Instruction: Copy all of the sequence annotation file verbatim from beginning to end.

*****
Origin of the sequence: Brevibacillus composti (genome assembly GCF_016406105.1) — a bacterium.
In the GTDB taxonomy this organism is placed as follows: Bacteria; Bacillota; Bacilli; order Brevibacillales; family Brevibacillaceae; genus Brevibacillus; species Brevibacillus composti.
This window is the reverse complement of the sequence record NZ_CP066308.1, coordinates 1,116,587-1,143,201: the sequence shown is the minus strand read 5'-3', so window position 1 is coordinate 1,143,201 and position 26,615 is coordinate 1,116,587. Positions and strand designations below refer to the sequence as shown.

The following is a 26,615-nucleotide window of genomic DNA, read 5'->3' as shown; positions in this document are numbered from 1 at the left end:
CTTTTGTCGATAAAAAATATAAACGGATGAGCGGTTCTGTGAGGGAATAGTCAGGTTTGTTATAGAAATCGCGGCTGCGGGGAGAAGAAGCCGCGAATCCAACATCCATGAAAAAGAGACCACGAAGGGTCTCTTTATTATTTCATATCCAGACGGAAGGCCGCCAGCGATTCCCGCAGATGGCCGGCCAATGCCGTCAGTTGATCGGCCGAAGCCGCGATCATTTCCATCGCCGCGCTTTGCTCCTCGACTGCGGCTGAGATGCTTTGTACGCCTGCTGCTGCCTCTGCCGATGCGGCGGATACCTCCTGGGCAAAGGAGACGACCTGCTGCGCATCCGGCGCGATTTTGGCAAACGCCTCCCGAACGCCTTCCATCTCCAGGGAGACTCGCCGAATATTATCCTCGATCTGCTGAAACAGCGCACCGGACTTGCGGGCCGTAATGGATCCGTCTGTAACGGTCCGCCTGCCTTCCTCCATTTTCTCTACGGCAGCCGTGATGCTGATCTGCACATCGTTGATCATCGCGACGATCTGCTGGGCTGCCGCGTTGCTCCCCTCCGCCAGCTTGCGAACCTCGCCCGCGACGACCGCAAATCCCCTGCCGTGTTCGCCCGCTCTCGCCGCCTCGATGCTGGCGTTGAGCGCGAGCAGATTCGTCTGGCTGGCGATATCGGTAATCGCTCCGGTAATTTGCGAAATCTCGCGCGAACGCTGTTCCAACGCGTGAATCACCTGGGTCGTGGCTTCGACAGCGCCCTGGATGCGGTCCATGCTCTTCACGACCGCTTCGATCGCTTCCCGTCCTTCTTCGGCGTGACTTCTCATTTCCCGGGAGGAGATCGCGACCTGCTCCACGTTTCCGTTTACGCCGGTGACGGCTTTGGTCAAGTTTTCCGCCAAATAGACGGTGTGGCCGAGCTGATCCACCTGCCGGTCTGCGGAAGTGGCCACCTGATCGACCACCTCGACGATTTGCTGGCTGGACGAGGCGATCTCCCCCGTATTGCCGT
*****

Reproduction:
Origin of the sequence: Brevibacillus composti (genome assembly GCF_016406105.1) — a bacterium.
In the GTDB taxonomy this organism is placed as follows: Bacteria; Bacillota; Bacilli; order Brevibacillales; family Brevibacillaceae; genus Brevibacillus; species Brevibacillus composti.
This window is the reverse complement of the sequence record NZ_CP066308.1, coordinates 1,116,587-1,143,201: the sequence shown is the minus strand read 5'-3', so window position 1 is coordinate 1,143,201 and position 26,615 is coordinate 1,116,587. Positions and strand designations below refer to the sequence as shown.

The following is a 26,615-nucleotide window of genomic DNA, read 5'->3' as shown; positions in this document are numbered from 1 at the left end:
CTTTTGTCGATAAAAAATATAAACGGATGAGCGGTTCTGTGAGGGAATAGTCAGGTTTGTTATAGAAATCGCGGCTGCGGGGAGAAGAAGCCGCGAATCCAACATCCATGAAAAAGAGACCACGAAGGGTCTCTTTATTATTTCATATCCAGACGGAAGGCCGCCAGCGATTCCCGCAGATGGCCGGCCAATGCCGTCAGTTGATCGGCCGAAGCCGCGATCATTTCCATCGCCGCGCTTTGCTCCTCGACTGCGGCTGAGATGCTTTGTACGCCTGCTGCTGCCTCTGCCGATGCGGCGGATACCTCCTGGGCAAAGGAGACGACCTGCTGCGCATCCGGCGCGATTTTGGCAAACGCCTCCCGAACGCCTTCCATCTCCAGGGAGACTCGCCGAATATTATCCTCGATCTGCTGAAACAGCGCACCGGACTTGCGGGCCGTAATGGATCCGTCTGTAACGGTCCGCCTGCCTTCCTCCATTTTCTCTACGGCAGCCGTGATGCTGATCTGCACATCGTTGATCATCGCGACGATCTGCTGGGCTGCCGCGTTGCTCCCCTCCGCCAGCTTGCGAACCTCGCCCGCGACGACCGCAAATCCCCTGCCGTGTTCGCCCGCTCTCGCCGCCTCGATGCTGGCGTTGAGCGCGAGCAGATTCGTCTGGCTGGCGATATCGGTAATCGCTCCGGTAATTTGCGAAATCTCGCGCGAACGCTGTTCCAACGCGTGAATCACCTGGGTCGTGGCTTCGACAGCGCCCTGGATGCGGTCCATGCTCTTCACGACCGCTTCGATCGCTTCCCGTCCTTCTTCGGCGTGACTTCTCATTTCCCGGGAGGAGATCGCGACCTGCTCCACGTTTCCGTTTACGCCGGTGACGGCTTTGGTCAAGTTTTCCGCCAAATAGACGGTGTGGCCGAGCTGATCCACCTGCCGGTCTGCGGAAGTGGCCACCTGATCGACCACCTCGACGATTTGCTGGCTGGACGAGGCGATCTCCCCCGTATTGCCGT